I avoid it like the plague. It is my way. Our way, really.
And yet somehow, some way, like gravity, we get pulled together. Objectively I can say that this universal pull is weighted evenly between the both of us. We are intertwined explicitly, probably forever.
Poetic shit like that.
Except our shit is less Love Jones and more Two Can Play that Game now. A ridiculous set of foolishness that you watch when nothing else is on, but you can’t help but shake your head at because you know it could be, should be, better than this.
It used to be.
“Keep it. It’s yours. Ours.”
“It will be there when I’m not.”
“That sounds strange.”
“You not being there.”
“I know, right?”
“It doesn’t seem right.”
“It isn’t. I’ve loved you almost as long as I’ve been alive.”
The mere demographics of the city, the specific niches in the city that our shared interests inhabit, almost guarantee that we will run into each other even if we avoid each other, like we used to try to do. We are still so inexplicably bonded that it seemed (and still seems) the universe was always conspiring against us, throwing us at each other full force, even when we were running as hard as we could in opposite directions.
“It’s crazy how I know you’re around before I know you’re around.”
We’d try, mostly in vain, to keep our distance. But it was inevitable that we’d see someone we once knew when we were We, and with the mere mention of the other’s name, that delicate illusion of an island would be shattered. If we were very unlucky, we would be caught completely unaware by our running into each other; we’d look across the room and catch eyes at the same moment. The hair on the back of my neck would stand up straight and I’d know he was coming long before he ever put his large hand on the small of my back, slightly lower than where someone would who isn’t as intimately familiar as he with my form.
Blood is hastening it’s descent to my head, pooling and whipping ferociously in my ears. I am gasping for air, the pressure on my head mounting with every inch I slide backwards. I feel like I am being choked but his hands aren’t around my throat. I feel his hands, large enough to hold an ample thigh in each one, radiating heat through my skin. He’s talking to me, no language I could write but we are beautifully fluent. He rides me like a melody, I’m singing the notes and he’s laying the track, each sound symphonic in a way unique to Us. His flute beckons me, pied piper to each vertebrae of my spine, arching indiscriminately, drawn to his melody, matching his beat.
We tumble, a blur of blue sheets and multi-hued limbs, his long legs supporting my own, my knees burning. I feel his hands on my hips, up my back, lifting the long hair matted to the center of my spine, twining it around his fingers, pulling. He’s wrapped around me, close, his teeth on my ear.
“Tell me you love me.”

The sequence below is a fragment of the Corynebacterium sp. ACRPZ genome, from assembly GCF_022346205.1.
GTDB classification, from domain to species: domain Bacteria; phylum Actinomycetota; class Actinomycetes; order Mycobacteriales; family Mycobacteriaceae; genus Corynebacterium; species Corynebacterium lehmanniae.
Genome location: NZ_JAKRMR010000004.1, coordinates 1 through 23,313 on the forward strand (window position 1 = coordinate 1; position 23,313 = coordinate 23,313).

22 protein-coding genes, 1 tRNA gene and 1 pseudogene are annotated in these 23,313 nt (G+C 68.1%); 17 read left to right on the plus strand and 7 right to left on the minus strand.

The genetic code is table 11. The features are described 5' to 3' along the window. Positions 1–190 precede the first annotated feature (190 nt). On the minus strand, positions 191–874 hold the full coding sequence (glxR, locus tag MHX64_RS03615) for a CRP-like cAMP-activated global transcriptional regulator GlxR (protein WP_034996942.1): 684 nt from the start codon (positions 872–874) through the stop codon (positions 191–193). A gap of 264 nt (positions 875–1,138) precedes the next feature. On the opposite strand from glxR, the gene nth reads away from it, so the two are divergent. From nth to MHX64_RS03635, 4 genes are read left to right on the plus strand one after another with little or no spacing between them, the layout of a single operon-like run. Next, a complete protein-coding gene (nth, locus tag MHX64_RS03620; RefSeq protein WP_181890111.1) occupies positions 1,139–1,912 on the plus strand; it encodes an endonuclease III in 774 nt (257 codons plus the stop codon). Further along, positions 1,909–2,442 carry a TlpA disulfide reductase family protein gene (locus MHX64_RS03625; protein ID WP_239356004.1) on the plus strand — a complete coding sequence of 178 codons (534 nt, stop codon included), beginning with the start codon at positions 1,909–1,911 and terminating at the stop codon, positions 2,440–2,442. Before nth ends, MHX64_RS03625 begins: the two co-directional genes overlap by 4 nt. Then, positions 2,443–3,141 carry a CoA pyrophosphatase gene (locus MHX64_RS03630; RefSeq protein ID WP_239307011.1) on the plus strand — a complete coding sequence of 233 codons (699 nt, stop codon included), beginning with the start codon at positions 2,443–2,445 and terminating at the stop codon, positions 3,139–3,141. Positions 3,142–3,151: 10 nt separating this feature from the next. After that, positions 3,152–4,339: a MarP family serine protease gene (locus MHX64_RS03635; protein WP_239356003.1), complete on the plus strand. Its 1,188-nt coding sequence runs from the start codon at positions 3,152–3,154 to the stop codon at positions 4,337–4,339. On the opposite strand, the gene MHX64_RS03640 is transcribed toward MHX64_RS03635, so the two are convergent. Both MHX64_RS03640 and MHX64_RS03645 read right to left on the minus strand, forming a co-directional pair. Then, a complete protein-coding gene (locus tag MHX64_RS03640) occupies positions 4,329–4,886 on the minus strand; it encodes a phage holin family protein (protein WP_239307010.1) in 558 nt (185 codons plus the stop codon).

I think we started reaching out to each other just to alleviate the tension, the surprise of not planning. We both enjoy control, the least of which should be within our power is the wrangling of the memories that are still too vivid, still too alive to all the senses to not be damn near debilitating.
It’s easy to forget, when we retreat to our separate corners of the world, that even though we are now just me and him, we used to be Us. It’s easy to shrug it off as childish dalliance. To shake our head at who the other has become in our absence. Intellectually, we know we are so far from Back Then.
“Sometimes I still think about us. I mean it’s been so long, but I do.”
“You don’t? Not ever?!”
“No. Not really.”
“It’s just… it was so long ago. I’ve moved on. I don’t see us together ever again. I don’t love you anymore.”
“I’m sorry… you what?!”
“I don’t love you anymore.“
I think I always thought that eventually we would be just memories. In many ways that has proven true, but, verily, we are part of a living history, an alive and breathing thing all unto itself. Impossibly, inexplicably, irrevocably intertwined.
We always come back to this.
“We were good together, once.”
“Whenever I tell anyone how long we were together, they can’t believe it.”
“Yeah me too.”
“It was good with us, right?”
“Yeah, it was. We were good together. Back then.
“Yeah. I think about it. I think about it alot actually.”
I am, just by the sheer nature of my being, the type of creature that likes to pretend that I burst fully formed on the scene, no past to define me, no memories to haunt me.
I’m a liar to myself, that way.
“I know some things that…we…need to talk about.”
“Ok. What do you want me to say?”
“You could say it isn’t like I think it is.”
“It wasn’t. Isn’t.”
“Or you could just tell me you love me.”
I recognize the inevitability of history, it’s inherent need therein to be remembered and documented and shared. To be dissected and decided and to eventually, hopefully, become a part of your emotional landscape that still creates a beautiful terrain that you are familiar with. A place that all those that travel to that land afterwards can easily navigate.
Or, you could be us.
“Shawty you what?!?!?”
“Oh, like you even surprised.”
“I mean, I’m not, but I am, you know? Shit.”
“It was so obvious to everybody else.”
“Yo’ ass didn’t know.”
“That’s real talk.”
“Well, goddamn. You taking this shit a little bit too far, ain’t you?”
“Is there anything wrong with yo’ ass.”
“Come on now. Let’s keep it trill; ain’t nothing the fuck wrong with me.”
It doesn’t matter the evasive maneuvers. We are always found because at the end of the day, we are always us, gravitationally attracted to each other, the polar ends of a magnet still complimentary. We still find each other, fit together like Back Then, even though we are no longer who we once were, are more than We were.
“I hear you’re in my city.”
“It’s more my city than it ever will be yours nigga.”
“You been gone too long.”
“Shut the fuck up with that bullshit.”
“Fine. I heard you in Our City.”
Yeah. Here we are.